Posts Tagged ‘New England Journal of Medicine’

Experimental Malaria Vaccine Shown to be Effective

Wednesday, October 19th, 2011

Researchers have announced the results of a successful experimental malaria vaccine trial. The vaccine, named RTS,S, was developed through a partnership between global health nonprofit PATH and pharmaceutical company GlaxoSmithKline (GSK), with support from the Bill & Melinda Gates Foundation and other public and private partners. Trial findings were revealed at the Gates Foundation Malaria Forum in coordination with publication in The New England Journal of Medicine.

Study results demonstrated that a three-dose vaccination halved the risk of malarial infection and decreased the chances of becoming life-threateningly ill by 47%. The trial involved 15,000 children in 11 sites across sub-Saharan Africa.

Analysis of the vaccine’s capabilities suggests that the vaccine is 35% effective after 2 years, or partially protective. Researchers argue, however, that having a moderately effective malaria vaccine is better than no vaccine at all, especially given the prevalence and severity of malaria infection worldwide; a malaria vaccine of that effectiveness could still prevent malaria infections in tens of thousands of children each year and save many lives. Although a full investigation of the vaccine’s ability to provide long-term protective effects will not be completed until the end of 2014, these initial findings are very promising.

Vasee Moorthy, MD, PhD, of the World Health Organization called these findings a “major scientific achievement” that “if licensed … would be the very first human vaccine against a parasitic disease.”

The success of PATH and GSK’s work also speaks to the strength of product development partnerships as an innovative public-private sector business model that deserves more attention as an effective vehicle to combat global health threats.

“This trial represents a powerful example of the high-quality science that is moving us toward controlling and someday even eradicating malaria,” said PATH President and CEO Christopher Elias, MD, MPH.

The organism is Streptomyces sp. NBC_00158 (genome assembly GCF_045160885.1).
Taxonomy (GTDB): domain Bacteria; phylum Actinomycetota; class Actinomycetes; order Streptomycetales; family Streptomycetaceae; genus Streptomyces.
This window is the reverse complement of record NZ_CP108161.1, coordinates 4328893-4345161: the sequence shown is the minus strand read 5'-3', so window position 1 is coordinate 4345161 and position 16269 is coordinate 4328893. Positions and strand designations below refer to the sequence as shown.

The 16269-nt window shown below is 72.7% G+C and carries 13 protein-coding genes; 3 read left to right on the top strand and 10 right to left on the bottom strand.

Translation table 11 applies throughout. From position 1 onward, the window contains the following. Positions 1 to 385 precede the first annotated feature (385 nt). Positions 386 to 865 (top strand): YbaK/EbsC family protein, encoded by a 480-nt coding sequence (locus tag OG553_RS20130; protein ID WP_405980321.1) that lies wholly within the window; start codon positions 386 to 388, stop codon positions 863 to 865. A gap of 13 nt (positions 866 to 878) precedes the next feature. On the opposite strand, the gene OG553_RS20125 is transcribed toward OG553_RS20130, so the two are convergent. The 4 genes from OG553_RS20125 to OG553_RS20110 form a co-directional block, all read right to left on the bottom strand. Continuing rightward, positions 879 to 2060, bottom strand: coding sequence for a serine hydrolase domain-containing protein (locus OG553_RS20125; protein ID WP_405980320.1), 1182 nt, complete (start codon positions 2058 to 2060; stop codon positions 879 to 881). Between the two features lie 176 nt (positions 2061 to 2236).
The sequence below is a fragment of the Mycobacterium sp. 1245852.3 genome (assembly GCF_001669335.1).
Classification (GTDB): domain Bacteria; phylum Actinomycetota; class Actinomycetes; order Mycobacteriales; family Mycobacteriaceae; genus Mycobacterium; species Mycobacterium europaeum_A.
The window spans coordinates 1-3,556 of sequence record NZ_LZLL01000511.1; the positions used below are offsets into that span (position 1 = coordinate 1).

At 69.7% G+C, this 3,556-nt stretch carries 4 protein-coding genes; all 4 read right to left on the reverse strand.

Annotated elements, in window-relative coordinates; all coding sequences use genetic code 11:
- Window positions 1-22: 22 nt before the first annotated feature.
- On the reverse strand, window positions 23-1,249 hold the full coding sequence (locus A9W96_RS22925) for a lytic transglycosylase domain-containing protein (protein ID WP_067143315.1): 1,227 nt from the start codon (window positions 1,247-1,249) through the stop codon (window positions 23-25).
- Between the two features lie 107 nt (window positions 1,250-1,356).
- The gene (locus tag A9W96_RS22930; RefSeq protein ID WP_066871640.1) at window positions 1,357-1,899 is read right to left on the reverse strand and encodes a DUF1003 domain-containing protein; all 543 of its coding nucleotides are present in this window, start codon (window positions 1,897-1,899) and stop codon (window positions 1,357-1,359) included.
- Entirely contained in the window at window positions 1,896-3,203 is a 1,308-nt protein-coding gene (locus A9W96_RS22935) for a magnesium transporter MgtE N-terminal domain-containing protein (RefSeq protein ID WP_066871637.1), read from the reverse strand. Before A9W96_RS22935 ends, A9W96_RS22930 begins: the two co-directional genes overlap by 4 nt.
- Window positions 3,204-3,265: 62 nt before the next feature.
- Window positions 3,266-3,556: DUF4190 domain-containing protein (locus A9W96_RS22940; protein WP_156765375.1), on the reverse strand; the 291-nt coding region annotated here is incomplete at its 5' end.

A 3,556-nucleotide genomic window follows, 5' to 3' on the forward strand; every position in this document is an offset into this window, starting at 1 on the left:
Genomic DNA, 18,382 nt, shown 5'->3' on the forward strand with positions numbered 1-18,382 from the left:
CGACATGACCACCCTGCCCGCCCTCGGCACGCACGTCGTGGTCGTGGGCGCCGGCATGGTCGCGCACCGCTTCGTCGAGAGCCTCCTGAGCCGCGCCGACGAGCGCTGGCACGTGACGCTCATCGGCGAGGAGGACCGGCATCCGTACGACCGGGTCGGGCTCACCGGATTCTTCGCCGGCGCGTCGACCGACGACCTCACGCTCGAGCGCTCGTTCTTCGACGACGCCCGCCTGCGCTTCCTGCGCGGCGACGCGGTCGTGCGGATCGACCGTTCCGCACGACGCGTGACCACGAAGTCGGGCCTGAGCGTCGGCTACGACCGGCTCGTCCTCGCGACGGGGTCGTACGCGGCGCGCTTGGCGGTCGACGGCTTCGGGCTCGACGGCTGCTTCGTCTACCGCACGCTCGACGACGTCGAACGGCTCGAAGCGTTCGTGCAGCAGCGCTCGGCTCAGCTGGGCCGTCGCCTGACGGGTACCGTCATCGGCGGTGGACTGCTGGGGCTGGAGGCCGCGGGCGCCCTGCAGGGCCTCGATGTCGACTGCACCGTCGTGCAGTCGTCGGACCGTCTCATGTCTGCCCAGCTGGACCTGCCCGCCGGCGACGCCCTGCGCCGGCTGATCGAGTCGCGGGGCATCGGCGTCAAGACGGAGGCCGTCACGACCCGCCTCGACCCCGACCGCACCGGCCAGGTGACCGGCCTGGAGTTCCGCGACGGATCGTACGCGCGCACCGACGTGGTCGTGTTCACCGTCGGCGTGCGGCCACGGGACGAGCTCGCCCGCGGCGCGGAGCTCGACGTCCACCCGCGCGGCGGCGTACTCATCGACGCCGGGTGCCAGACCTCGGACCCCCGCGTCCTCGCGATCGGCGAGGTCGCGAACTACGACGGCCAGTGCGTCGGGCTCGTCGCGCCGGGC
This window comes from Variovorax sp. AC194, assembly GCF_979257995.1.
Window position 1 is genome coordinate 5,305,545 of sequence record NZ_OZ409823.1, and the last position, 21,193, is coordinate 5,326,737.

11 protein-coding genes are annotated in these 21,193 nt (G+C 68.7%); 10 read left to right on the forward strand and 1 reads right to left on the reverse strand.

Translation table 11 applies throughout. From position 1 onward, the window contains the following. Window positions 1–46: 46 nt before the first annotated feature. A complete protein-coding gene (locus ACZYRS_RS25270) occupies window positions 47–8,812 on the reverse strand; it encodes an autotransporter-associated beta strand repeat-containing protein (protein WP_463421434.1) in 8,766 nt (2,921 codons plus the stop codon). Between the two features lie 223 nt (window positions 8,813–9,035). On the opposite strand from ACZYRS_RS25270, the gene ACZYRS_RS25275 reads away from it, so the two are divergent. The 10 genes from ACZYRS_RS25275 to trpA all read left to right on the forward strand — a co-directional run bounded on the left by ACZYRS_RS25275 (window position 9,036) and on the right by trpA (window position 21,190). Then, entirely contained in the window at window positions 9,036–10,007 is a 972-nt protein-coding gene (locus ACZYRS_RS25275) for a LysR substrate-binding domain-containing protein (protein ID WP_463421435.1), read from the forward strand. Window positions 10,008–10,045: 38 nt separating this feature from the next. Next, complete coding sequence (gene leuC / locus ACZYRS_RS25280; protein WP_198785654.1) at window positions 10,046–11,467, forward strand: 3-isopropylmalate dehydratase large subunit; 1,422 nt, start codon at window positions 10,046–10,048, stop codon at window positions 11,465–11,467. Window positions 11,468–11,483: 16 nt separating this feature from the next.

GSK will sell the vaccine at 5% over its production cost, with all proceeds going to fund additional research for a second-generation malaria vaccine. The vaccine could be available as early as 2015.

AHRQ’s Answer for Better Health Care? Questions

Monday, September 26th, 2011

Last week, the Agency for Healthcare Research and Quality launched a new program intended to improve communication between doctors and patients. The program – Questions are the Answer – encourage patients to ensure they’re receiving sufficient information before a decision on treatment.

AHRQ hopes to drive this point home through a website, a series of public service ads (in conjunction with the Ad Council) and stories from patients and clinicians.

“We know that when patients and clinicians communicate well, care is better. But in today’s fast-paced health care system, good communication isn’t always the norm,” AHRQ Director Carolyn M. Clancy, MD, said in a statement. “This campaign reminds us all that effective communication between patients and their health care team is important and that it is possible—even when time is limited.”

The program offers 10 questions that every patient should know – and be unafraid to ask their clinician:

  • What is the test for?
  • How many times have you done this procedure?
  • When will I get the results?
  • Why do I need this treatment?
  • Are there any alternatives?
  • What are the possible complications?
  • Which hospital is best for my needs?
  • How do you spell the name of that drug?
  • Are there any side effects?
  • Will this medicine interact with medicines I’m already taking?

The website includes other interactive features designed to help patients feel comfortable getting their pertinent questions answered.

But the campaign isn’t solely targeted at patients. According to AHRQ, ad space in several relevant journals has been donated to promote the program. The agency says ads will run in the New England Journal of Medicine, the Journal of the American Medical Association, American Family Physician, Annals of Internal Medicine, Journal of the American Academy of Physician Assistants and Journal for Nurse Practitioners, among others.

Friday’s Media Links of Interest

Friday, June 18th, 2010

A few interesting links to check out on a Friday:

First, Food and Drug Administration Commissioner Margaret Hamburg, MD, and National Institutes of Health Director Francis Collins, MD, PhD, (PDF) co-authored a Perspectives column for the New England Journal of Medicine entitled, “The Path to Personalized Medicine.”

They write: